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Importance of "euclidization" of time for instanton solutions

+ 4 like - 0 dislike
157 views

Suppose we have theory with $SU(N)$ local gauge invariance in $3 + 1$ dimensions:
$$
S = \int d^{4}x \left(-\frac{1}{4}\text{Tr}\left[ F_{\mu \nu}F^{\mu \nu}\right] + \frac{\theta}{32 \pi^{2}}\text{Tr}\left[F_{\mu \nu}\tilde{F}^{\mu \nu}\right]\right) \qquad (1)
$$

When we look for nontrivial solutions (called instantons) which leave $(1)$ finite, we perform Wick rotation and then work in euclidean time. Then, by the definition, instantons are nontrivial solutions $(1)$ in euclidean time signature which leaves $(1)$ finite.

Why do we need euclidean time? I naively think that it is necessary since we may represent the full set of such solutions only in euclidean signature, because only in euclidean time we may identify the manifold $M$ which is mapped on $SU(N)$ group (with euclidean time we may work with simple topology of $d-$dimensional spheres). If no, what is the true reason? If yes, why can't we identify corresponding manifold in Minkowski signature?

asked Feb 20, 2016 in Theoretical Physics by NAME_XXX (1,010 points) [ revision history ]

2 Answers

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The shortest answer I can give:

There are no instantons in Minkowski signature!

But let me give a bit more detail. (First off, let me point out that distinction is not due to purely topological considerations (as you asked), since changing the signature only changes the metric, but not the topology.)

Based on your comment to Neumaier, I think it's best to first clarify the difference between instantons and (theta) vacua:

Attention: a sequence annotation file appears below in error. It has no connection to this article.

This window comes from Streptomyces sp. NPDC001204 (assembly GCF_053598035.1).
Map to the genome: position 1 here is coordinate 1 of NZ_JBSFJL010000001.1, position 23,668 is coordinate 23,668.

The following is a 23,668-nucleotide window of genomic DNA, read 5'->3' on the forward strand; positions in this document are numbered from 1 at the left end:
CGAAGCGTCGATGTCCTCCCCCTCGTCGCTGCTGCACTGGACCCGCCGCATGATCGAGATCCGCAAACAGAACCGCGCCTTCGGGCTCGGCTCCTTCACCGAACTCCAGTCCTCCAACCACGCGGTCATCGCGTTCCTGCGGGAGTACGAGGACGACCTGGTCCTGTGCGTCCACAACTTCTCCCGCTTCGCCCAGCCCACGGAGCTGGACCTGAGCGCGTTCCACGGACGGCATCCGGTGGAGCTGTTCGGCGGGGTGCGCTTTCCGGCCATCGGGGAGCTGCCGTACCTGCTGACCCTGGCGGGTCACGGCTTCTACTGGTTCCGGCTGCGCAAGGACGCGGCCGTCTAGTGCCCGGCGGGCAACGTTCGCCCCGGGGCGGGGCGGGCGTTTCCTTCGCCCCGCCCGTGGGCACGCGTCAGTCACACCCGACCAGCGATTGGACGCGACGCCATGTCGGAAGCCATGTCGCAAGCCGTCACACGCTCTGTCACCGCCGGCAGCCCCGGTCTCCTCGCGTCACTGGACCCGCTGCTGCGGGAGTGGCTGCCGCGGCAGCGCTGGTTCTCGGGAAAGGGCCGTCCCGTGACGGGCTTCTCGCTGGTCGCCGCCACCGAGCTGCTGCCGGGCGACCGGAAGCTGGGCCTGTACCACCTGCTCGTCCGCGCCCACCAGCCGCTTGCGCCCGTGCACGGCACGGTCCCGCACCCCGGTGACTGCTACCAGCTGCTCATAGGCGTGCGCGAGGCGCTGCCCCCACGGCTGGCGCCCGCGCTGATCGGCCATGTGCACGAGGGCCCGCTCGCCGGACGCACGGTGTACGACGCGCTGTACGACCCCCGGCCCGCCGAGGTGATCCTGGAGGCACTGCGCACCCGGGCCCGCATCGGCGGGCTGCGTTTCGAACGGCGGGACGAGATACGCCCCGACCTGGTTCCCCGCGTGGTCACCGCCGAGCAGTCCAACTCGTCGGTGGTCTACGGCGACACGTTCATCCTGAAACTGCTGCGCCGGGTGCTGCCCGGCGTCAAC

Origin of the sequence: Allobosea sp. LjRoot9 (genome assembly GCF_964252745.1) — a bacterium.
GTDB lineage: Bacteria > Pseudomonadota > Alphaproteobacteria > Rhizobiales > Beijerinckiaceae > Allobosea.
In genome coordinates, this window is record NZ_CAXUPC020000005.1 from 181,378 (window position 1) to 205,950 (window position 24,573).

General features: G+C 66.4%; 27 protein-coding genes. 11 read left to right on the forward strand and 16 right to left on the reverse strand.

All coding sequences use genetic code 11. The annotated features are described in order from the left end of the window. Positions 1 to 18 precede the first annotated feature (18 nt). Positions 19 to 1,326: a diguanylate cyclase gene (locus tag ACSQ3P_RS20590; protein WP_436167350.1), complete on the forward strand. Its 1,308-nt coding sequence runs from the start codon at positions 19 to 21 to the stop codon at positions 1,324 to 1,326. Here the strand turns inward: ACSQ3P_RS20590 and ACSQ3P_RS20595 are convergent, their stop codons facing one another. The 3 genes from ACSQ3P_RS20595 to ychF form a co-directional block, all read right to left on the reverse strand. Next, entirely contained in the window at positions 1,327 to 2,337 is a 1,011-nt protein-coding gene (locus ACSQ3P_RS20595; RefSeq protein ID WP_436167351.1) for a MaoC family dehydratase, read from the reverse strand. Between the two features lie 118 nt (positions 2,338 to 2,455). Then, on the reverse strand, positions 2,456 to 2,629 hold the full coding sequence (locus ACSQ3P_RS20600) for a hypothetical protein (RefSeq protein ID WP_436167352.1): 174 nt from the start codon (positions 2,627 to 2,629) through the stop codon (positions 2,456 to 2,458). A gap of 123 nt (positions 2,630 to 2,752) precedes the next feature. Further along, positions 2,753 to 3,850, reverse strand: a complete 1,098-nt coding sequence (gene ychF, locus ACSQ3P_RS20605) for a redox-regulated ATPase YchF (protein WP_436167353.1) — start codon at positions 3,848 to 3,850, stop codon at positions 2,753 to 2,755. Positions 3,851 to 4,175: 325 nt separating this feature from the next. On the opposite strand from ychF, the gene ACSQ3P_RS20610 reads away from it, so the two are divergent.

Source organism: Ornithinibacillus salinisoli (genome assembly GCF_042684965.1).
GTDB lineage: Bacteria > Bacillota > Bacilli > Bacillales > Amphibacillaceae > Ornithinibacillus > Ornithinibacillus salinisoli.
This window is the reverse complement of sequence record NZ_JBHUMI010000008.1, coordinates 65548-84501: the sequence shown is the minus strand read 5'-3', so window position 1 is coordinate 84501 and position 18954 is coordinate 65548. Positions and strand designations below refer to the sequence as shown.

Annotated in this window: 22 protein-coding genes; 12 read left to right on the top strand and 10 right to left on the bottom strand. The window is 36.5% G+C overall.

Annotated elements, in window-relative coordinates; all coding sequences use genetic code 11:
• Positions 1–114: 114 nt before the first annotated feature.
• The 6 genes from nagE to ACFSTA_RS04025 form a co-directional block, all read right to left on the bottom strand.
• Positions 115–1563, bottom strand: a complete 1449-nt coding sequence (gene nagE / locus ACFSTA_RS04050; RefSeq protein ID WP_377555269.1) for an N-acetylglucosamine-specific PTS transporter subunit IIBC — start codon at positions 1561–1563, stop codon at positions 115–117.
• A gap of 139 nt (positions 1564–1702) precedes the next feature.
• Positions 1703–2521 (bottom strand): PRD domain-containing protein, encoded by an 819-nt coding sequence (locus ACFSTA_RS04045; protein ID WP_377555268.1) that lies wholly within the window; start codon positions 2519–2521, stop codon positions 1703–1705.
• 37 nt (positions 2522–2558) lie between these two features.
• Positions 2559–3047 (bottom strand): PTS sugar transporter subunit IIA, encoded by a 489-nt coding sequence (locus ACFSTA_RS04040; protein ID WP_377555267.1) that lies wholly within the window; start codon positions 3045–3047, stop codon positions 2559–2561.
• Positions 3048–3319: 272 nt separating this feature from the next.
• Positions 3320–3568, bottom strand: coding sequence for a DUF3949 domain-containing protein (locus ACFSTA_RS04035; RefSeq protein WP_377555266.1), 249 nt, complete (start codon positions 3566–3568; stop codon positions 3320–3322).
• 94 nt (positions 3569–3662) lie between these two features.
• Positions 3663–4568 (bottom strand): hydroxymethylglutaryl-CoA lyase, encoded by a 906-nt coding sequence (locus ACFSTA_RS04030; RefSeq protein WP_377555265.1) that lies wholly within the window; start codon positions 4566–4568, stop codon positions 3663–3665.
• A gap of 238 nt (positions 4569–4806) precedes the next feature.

A Yang-Mills (theta) vacuum: this is for a given time-slice! More exactly a vacuum is a flat gauge field (i.e. purely gauge) on space -- usually $S^3$. Physically speaking there is only one such field, since they are all related by gauge transformation. Nevertheless, sometimes they can only be related by large gauge transformations. This is a gauge transformation $g^{-1} d g$ that cannot be continuously connected to zero. Any gauge transformation is defined by a function $g: S^3 \to SU(N)$, and whether it defines a large gauge transformation or not depends on its topological class in $\pi_3(SU(N))$. It turns out that the winding number is measured by $\int \textrm{Tr} (g^{-1} d g)^3$, also called a Wess-Zumino term. A more familiar notation is perhaps $S_\textrm{CS} = \int \textrm{Tr} (A dA + \frac{2}{3} A\wedge A\wedge A)$ (with $A = g^{-1} d g$). One can indeed prove that this Chern-Simons action is an integer for flat gauge fields. Note that this concept of vacuum is perfectly well-defined in Minkowski signature (since it is for a fixed time-slice).

A Yang-Mills instanton: this is a classical solution to the Yang-Mills action $S_\textrm{YM} = \int  \textrm{Tr} (F \wedge \star F)$, where we usually take spacetime to be $S^4$ (such that the integrals are well-defined). By classical solution we mean an extremum of the action. But we know that for classical solutions in Minkowski signature, we conserve the energy, yet since our field is defined on $S^4$ it means that far in the past our curvature is exactly zero. So if we start out with zero energy/zero curvature, curvature has to stay zero and the only solution can be $F = 0$. So we see there are no (non-trivial) instantons in Minkowski signature. There are however in Euclidean signature, since our usual notion of energy is not conserved there. (This is completely analogous to how instantons appear in the usual one-dimensional tunneling example: there are no classical solutions that connect the wells, however there are once we go to Euclidean signature.)